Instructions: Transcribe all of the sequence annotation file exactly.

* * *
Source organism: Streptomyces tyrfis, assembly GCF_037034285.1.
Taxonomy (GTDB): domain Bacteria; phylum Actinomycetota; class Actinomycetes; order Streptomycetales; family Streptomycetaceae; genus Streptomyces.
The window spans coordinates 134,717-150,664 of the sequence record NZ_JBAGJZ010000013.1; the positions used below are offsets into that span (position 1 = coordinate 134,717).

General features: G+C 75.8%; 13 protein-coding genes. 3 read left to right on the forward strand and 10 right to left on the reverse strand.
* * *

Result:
Source organism: Streptomyces tyrfis, assembly GCF_037034285.1.
Taxonomy (GTDB): domain Bacteria; phylum Actinomycetota; class Actinomycetes; order Streptomycetales; family Streptomycetaceae; genus Streptomyces.
The window spans coordinates 134,717-150,664 of the sequence record NZ_JBAGJZ010000013.1; the positions used below are offsets into that span (position 1 = coordinate 134,717).

General features: G+C 75.8%; 13 protein-coding genes. 3 read left to right on the forward strand and 10 right to left on the reverse strand.